The more we put our money behind encryption the more will we put the problem of active man in the middling on our radar. When a couple of years ago you could get away with pinning SSL certificates in your Windows desktop apps, we are now far away from that. A shocking amount of Windows users run software that MITMs SSL connections to scan for viruses, malware etc. Even Ad providers (Superfish cough) started to destroy SSL traffic because it became so widespread that it was necessary.
I'm firmly of the opinion that none of that would have happened if SSL traffic was less common. From an economical perspective a few years ago nobody would have thought about building a SSL MITM proxy for these purposes. Now however you will find them everywhere. Even reputable companies like Nokia have been found intercepting SSL traffic on their mobile phones.
Worst of all is that “SSL everywhere” goes against what it should actually protect as a side effect. There are probably more misconfigured SSL systems that give users the illusion of safety than correctly set up ones. There will be the point in a year or two when the first websites that got forgotten and had SSL configured, will have their certificates expire. And then users will start to get used to clicking certificate warnings away because it's the only way to get to the website they needed.
The greatest impact on user's safety would have been the development of per user encryption for public Wifi access points. Instead what happened is that now every larger website has to implement SSL to protect against the only realistic attack vector which is someone surfing at Starbucks.
But instead we fixed the problem on every single website out there instead of one Wifi standard . But administrators largely don't understand SSL. And I can't blame them. Right now the total number of people in the world that probably understand the entirety of SSL are most likely in the low hundreds. I have been dealing with SSL for years now and the more I use it, the more I have to surrender to the complexities in it. When a few years ago I would have said “I understand SSL” I now no longer claim I have any understanding of SSL at all.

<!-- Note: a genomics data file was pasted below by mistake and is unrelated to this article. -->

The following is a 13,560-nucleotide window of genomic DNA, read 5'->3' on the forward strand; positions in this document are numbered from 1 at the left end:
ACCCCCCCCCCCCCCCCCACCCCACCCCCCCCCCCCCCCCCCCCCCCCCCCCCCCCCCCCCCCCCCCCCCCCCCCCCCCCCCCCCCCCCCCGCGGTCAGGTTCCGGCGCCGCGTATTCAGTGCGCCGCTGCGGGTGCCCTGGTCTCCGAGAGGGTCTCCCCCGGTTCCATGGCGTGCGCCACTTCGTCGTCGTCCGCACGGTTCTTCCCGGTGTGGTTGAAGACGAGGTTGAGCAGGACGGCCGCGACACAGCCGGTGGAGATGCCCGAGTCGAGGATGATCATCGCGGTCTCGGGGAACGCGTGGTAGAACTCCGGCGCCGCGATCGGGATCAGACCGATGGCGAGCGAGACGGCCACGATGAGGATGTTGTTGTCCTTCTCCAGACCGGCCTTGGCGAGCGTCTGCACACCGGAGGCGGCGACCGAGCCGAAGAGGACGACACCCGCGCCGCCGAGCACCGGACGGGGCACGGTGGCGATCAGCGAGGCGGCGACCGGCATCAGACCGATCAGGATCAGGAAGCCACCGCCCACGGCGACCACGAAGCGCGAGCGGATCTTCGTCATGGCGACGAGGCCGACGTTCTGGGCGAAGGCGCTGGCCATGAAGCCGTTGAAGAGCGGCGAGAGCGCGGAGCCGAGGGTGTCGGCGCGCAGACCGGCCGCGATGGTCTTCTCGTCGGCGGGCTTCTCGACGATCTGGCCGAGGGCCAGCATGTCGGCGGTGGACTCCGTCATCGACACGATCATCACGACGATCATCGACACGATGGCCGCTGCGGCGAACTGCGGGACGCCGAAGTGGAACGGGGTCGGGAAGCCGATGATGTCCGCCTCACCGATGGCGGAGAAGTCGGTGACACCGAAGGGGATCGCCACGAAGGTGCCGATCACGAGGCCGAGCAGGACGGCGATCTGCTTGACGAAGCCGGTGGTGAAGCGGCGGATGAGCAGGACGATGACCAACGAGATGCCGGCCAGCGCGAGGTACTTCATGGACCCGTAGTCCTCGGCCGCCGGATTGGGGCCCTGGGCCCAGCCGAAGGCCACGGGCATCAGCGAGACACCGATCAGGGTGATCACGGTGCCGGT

This is a problem. Because SSL at this point is becoming more and more of a requirement it means there is a crucial part of my stack which I have to fully trust. And it's written in a way where it's impossible for a normal human being to understand the internals of it. Cryptography is black magic. One can argue that for as long as SSL engines are Open Source there should be plenty of eyes that ensure that our crypto code is secure, but the truth is that the most popular cryptography library (OpenSSL) is an old and complex mess. Even if the library itself would be okay, there are so many ways to misuse it and it's really badly documented.
As HTTP 2 now basically is TLS only as that's the only transport that modern browsers implement. Gone are the days where you could fully understand how a web application works. We're now deep in the territory where a relatively simple text based protocol has been replaced with a multiplexed stream of octets wrapped in a TLS connection. The future is now.
It was brought up that even if you can trust other Wifi users you cannot trust the provider of the Wifi connection. That is definitely true and defeats my point somewhat given how many Wifi access points are provided directly by unknown entities (bars themselves etc.).
At this point there is definitely no way back anymore, but the rollout of Wifi could have worked similar to the rollout of home internet. At the end of the day you need to trust your ISP as well. The same rules could have been applied to Wifi providers originally.
I don't think everyone should be forced to understand SSL and I don't think everybody should be forced to implement encryption.
To give you an example of how ridiculous our love for SSL has become: PyPI. It's the Python package service. As of recently the Python package installer downloads every package via SSL. Why? There is no technical reason for this unless you want to hide from someone that you are downloading a specific Python package which seems pointless. It's plenty to download the package over an untrusted connection and to then verify the checksum with one you downloaded from a secure place. As there is no need to operate on a partial file there is no technical reason why the entire transfer would have to be SSL encrypted.
Encryption is a good thing, but I believe it needs to be applied carefully. At the same time I think we as people need to start having a serious discussion what effects the widespread deployment of cryptography can have and how we deal with it. Working encryption is pretty much an absolute: there is no way around it. This is something that our countries previously did not have to deal with.